Nobody likes getting older. It’s just this rapid descent into nothing that scares the hell out of me. Once we get that new calendar up on the fridge, with all the new dates and possibilities, maybe then I’ll feel something. Hope. That’s what a blank calendar is. Hope. But I remember writing this same thing last year. And three years ago. Maybe one day, I’ll be able to write about something other than hope. Happy New Year.

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5 thoughts on “Unhappy Birthday: The Twelvth Day of Giftmas 2012

  1. Boy, that was sad. But I know how you feel and I think so does everyone else our age. I miss the festivals, the dancing, traveling, whirling carelessly around the world with my little dog. Being a stay at home parent IS lonely. VERY lonely. Which is why there are Mom’s clubs – but as of yet, i haven’t seen any dad’s clubs. And it is hard when all your life you’re told how great you are and being the hope of the family that you’ll be the one to “make it.” Funny, I have just been discussing this happiness thing in my online group. And suddenly, I found it. I have made it. And I’ll keep making it. It is only by the grace of God that we’re not addicts and really we are doing awesome. But remember its not Mabel’s or Jenn’s job to make you happy – its your decision to just be happy. I am thinking that when my kids are in high school I might go back to college to study epigenetics. I’ll be oh about 50. Who the fuck cares? And it doesn’t matter how old I get, i can still write a top 10 country song. In that, age is probably my friend. Life IS good. Happy Birthday bro.

    • Wait a sec. Dad told you that he hoped you were the one to make it? I knew he was talking out of both sides of his mouth. :)

      And yes, it is sad. But it is honest, and that is what I wanted more than anything to be. I know I’m not the only one going through this and I imagine most people our age are, but it is seldom talked about publicly, even to close friends. And these feelings are only magnified by my new life decision to stay home with Mabel. It’s great, but I’ve used the word “rewarding” so much in the last six months, I don’t even know what it means anymore. I don’t feel like this all the time, but this is a very honest snapshot of a sleepless night just before my birthday. Sure, life is good in general. But I want people who think this kind of stuff to realize it’s not unusual.

  2. Hey Dustin,

    This was obviously not the most uplifting thing you’ve ever written, but I think it’s the piece by you I’ve understood the most. Not sure what that says about me. Anyway, I really thought I was the only one who thought like this, who is glad to be where I am now just because it’s not a bad place and I am doing good things, but I do often wonder how my path would have been different if I, too, had believed in myself enough to follow my dreams. You made me realize it’s okay to think about that, as long as I don’t wallow in it. Thank you for that – for letting me know that this might just be a normal part of growing up, and that not all of us are lucky enough to look back and have nothing to regret, or nothing we wish we could have done over.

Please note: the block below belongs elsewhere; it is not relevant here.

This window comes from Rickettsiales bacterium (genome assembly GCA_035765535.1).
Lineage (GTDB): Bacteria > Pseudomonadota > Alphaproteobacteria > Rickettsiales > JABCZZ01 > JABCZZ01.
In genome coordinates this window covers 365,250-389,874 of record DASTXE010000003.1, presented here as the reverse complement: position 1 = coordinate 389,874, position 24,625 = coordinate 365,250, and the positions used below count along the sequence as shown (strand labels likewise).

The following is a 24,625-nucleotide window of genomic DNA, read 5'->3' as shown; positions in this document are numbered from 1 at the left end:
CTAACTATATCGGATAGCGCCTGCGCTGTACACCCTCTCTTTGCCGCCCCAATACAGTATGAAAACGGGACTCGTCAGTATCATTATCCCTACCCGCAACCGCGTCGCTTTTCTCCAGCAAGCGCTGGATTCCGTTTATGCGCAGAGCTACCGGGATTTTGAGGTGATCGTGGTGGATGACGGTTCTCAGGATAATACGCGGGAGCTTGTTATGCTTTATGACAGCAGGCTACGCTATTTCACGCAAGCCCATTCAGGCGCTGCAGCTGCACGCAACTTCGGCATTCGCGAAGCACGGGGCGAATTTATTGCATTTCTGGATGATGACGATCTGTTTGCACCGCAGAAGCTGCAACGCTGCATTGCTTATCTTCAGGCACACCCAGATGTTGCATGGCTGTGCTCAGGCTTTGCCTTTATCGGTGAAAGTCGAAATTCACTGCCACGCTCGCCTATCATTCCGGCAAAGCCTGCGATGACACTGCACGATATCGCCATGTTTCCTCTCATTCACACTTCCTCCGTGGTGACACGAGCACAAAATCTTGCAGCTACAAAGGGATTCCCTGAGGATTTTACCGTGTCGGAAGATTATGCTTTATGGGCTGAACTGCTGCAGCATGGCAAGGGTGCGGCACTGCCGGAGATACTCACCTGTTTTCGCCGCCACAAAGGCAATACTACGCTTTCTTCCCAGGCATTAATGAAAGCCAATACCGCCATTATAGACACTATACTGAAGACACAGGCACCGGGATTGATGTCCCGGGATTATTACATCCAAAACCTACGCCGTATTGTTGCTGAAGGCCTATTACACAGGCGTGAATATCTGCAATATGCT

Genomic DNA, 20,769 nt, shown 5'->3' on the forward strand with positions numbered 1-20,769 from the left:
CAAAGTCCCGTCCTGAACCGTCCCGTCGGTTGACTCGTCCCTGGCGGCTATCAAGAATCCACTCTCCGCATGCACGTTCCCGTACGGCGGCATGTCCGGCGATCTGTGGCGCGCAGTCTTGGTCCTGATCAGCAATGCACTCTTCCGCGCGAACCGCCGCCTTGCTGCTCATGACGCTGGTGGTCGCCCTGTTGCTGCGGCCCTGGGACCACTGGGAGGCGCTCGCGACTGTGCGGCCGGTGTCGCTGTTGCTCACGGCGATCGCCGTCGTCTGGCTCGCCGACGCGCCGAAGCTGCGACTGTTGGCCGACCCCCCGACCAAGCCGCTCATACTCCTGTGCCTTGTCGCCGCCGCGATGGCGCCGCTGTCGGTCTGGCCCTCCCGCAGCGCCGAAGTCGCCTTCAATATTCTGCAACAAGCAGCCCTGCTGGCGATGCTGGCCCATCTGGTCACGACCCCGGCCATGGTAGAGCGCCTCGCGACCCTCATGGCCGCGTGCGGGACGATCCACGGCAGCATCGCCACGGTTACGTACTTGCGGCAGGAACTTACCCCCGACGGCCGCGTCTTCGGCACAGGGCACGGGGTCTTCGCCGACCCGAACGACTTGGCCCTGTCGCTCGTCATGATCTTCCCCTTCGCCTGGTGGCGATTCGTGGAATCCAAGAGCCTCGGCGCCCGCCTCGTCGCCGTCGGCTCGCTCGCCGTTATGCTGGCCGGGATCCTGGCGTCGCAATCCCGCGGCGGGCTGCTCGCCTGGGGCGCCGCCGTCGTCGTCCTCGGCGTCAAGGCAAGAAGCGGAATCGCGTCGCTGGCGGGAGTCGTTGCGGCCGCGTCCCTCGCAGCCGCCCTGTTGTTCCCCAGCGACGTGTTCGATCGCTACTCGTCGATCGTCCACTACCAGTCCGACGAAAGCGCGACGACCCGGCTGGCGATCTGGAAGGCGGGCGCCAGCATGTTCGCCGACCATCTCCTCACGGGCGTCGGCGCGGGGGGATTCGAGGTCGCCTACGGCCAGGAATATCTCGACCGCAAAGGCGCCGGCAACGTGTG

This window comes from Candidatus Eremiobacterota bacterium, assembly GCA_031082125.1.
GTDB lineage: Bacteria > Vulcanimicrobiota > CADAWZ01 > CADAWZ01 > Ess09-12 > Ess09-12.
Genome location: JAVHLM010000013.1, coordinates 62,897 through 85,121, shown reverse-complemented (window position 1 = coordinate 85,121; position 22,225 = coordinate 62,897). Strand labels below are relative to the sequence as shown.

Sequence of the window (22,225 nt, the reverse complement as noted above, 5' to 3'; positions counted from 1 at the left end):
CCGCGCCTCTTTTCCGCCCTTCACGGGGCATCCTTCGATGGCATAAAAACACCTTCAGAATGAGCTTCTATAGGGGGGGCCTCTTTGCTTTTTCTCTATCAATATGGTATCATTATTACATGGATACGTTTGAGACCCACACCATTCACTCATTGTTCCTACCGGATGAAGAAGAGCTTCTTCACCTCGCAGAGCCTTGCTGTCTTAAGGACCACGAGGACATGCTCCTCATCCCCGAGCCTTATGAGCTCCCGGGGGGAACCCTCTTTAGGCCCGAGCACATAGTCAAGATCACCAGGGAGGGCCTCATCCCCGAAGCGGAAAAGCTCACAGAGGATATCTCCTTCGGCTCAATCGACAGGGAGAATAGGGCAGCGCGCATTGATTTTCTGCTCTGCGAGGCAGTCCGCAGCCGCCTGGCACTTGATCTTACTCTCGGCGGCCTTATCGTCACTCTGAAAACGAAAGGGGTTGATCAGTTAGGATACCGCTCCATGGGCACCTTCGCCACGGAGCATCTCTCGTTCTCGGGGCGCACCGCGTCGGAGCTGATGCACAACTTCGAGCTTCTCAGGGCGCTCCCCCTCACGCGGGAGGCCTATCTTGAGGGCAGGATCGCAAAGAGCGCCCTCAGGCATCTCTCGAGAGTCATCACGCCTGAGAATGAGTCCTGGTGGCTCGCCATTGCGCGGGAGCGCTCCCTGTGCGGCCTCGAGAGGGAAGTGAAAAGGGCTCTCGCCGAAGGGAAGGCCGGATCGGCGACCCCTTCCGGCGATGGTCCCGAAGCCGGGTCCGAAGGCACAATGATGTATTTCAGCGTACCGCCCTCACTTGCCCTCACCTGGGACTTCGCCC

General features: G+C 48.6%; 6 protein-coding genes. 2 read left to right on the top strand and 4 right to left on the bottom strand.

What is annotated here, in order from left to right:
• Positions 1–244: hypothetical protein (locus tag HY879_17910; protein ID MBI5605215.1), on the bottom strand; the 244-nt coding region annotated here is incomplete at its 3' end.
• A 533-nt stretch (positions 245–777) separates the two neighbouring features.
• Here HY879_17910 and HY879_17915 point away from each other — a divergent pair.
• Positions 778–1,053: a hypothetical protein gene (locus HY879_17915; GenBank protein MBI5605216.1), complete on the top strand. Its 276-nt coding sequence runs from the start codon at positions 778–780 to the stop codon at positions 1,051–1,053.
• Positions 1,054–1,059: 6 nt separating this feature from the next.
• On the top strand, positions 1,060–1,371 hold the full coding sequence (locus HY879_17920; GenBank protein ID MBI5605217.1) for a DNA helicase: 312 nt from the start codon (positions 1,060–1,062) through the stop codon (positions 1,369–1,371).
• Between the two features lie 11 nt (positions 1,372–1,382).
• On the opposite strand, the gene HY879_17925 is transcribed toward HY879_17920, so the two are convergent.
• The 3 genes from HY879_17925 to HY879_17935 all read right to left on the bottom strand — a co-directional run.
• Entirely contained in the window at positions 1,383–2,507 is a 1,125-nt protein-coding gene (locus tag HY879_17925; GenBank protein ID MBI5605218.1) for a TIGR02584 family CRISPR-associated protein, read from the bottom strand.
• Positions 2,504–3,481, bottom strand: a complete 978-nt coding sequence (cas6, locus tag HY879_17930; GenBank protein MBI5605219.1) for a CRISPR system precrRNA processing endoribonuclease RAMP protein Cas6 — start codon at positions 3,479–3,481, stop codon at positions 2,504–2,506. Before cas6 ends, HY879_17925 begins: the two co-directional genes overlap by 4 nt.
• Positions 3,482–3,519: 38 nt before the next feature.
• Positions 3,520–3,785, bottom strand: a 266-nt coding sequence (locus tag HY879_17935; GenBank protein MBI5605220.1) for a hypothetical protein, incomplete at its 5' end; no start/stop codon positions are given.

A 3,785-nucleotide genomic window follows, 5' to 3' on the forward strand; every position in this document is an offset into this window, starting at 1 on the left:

I also need to mention that I have known you now for about 18 years or something insane like that. I knew you in college. I knew you with the pink hat. I knew you covered in ice cream…but that’s a different story. :) I have seen you once in a while since, and I always read the updates you send out on your life. I think you were a pretty cool guy all those years ago. But I think you are an amazing guy now. A husband, a father, a comedian, a writer…essentially everything but a pro volleyball player, and that probably isn’t all it’s cracked up to be. So keep your chin up and keep smiling, please., because you are a wonderful person. There are so many who look to you for a laugh (with you, of course) – I don’t know if any of us would know what to do with a morose Dustin.

    You know, just sayin’.

    Laurie

    • Hey Laurie. You certainly did understand it. I think the uninitiated see it as a cry for help. But it’s not by any means, though I do so very much appreciate your compliments. And the fact that you are still reading the stuff I write even if we haven’t seen each other for the better part of the last decade. But mostly, it’s just about getting older and the new perspectives that come with it. I imagine a lot of people are experiencing this, but it’s not commonplace to talk publicly about it, even to friends. So yes, other people are going through this, or at least one other person. And I felt I had to put it out there for that reason. I’m so very glad it caught your eye and I hope one day we can all come to terms with the decisions we’ve made. Take care and please stay in touch.

  3. Pingback: Desperately Seeking Sleep | Daddy Needs a Nap